The richest woman in South Africa shares her career journey

Wendy Appelbaum

This week on Profit Point, a segment that airs on CNN Marketplace Africa’, South Africa’s richest woman Wendy Appelbaum discusses how she started her own wine business due to her experiences of being in boardrooms.

Despite being the daughter of Donald Gordon, founder of the Liberty Group, Appelbaum says that her privileged start in life isn’t the only reason for her success: “I really did understand how to run a business and how to make money. A lot of people say I was born with a silver spoon in my mouth, which to a degree I was, but I’ve certainly not relied on that to get on with my own business and do what I wanted to do.”

Appelbaum explains to host Eleni Giokos that she learnt a lot from her father but her work ethic was something she had to develop independently: “He certainly taught me a lot about business, but being a girl and growing up in the 1970s [meant] there was not much expectation [for] me to do anything. It was my choice to do something. So, I have always worked and I have always been busy.”

In 1994, her and 10 other women started Wiphold, an investment company that empowered women from all walks of life. Appelbaum reflects fondly on her time there: “Wiphold was one of the most wonderful experiences of my life… We empowered women that were technically completely disadvantaged, really empowered them to understand how to invest and take a little bit of money and make it a lot. There was an incredible amount of energy in that boardroom. I’ve never been in a boardroom that good ever since.”

It was her work with Wiphold that acted as the catalyst for Appelbaum to start her own business; she explains: “Once I realised that all this experience I was getting across the board, from financials to marketing to HR, I decided I was going to do it for myself and that was when we started De Morgenzon.”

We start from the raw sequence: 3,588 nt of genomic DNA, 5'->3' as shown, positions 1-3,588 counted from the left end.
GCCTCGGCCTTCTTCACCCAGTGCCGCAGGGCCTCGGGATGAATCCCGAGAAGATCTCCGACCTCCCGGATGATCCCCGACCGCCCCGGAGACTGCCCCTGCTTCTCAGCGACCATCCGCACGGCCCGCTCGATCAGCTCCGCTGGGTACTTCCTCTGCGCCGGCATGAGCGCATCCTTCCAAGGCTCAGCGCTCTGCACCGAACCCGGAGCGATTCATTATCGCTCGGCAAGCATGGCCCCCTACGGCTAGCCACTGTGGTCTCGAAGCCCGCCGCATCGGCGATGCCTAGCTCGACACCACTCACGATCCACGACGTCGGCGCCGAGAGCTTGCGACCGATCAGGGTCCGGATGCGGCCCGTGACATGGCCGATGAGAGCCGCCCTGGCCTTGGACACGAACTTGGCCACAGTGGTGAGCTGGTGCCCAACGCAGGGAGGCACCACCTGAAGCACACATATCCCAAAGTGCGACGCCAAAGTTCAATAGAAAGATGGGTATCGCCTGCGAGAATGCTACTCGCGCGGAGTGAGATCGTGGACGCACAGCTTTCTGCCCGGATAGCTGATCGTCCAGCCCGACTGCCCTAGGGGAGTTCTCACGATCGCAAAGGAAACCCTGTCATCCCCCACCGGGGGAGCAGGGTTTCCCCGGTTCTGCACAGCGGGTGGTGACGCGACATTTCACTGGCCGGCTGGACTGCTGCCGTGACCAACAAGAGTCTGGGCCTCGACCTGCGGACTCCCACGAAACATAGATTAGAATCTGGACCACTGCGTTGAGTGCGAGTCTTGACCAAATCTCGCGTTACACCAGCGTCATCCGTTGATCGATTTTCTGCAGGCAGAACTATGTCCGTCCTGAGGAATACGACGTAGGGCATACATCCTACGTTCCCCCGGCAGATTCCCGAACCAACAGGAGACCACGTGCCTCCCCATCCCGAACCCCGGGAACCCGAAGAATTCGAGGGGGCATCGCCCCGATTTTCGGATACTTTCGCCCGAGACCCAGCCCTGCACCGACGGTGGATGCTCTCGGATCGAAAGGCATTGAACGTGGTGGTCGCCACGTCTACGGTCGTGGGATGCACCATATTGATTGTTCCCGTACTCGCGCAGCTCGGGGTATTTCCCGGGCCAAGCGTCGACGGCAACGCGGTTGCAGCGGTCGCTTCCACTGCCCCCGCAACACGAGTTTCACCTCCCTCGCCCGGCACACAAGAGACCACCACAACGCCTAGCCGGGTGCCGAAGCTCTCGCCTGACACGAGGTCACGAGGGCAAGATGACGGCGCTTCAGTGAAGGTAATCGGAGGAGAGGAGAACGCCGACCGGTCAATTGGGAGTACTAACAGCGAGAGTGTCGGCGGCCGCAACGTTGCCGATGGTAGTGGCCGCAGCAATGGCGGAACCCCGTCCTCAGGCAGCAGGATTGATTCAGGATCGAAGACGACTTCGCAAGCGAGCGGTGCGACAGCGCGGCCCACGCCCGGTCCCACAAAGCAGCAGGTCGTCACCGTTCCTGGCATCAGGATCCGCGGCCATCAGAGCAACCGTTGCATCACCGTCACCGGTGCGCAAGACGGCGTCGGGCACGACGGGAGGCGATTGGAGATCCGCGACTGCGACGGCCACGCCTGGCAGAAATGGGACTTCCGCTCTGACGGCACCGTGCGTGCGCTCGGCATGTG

Although starting a wine business was not like anything she had done before, Appelbaum tells the programme how she had always dreamed of doing something she felt passionate about: “I always wanted to farm. I always wanted to live in nature… This gave me the opportunity to do something that I would love.”

When Appelbaum started De Morgenzon, she trusted her gut instincts and it paid off: “I was extremely lucky. I had no idea how good the farm’s ground was. I knew Stellenbosch was the premier wine producing region of the country, but I had no idea that there was this gold in the ground here.”

Appelbaum took advice to keep the old Chenin vines at the farm, which proved to be a profitable decision: “[Chenin] is one of the noble grapes of South Africa. We kept the old vines, clipped them within an inch of their lives and we treated them with respect and care. I got hold of a winemaker, whose expertise was Chenin Blanc, and I said to him: ‘Throw whatever you have at it. I want you to make the very best wine you’ve ever made.’ And he did that.”

It’s not just luck that has made De Morgenzon successful; Appelbaum reveals the wine business’ quirky trade secret to the programme: “We play music to the plants and the barrels. Everything is made and played to music… If you grew up to beautiful music like this, wouldn’t you taste beautiful, too?”

Appelbaum outlines the size of their business to date and her hopes for the future of a company still in its early days: “We make about 750,000 bottles a year and we export about 75% [of that], mostly to the UK and the US… I think we’ve got potential for another 25% growth. I can’t make wine I can’t sell. So, I think one must keep increasing once the reputation is established. Remember, we only bought this farm in 2003, so it’s only 15 years old.”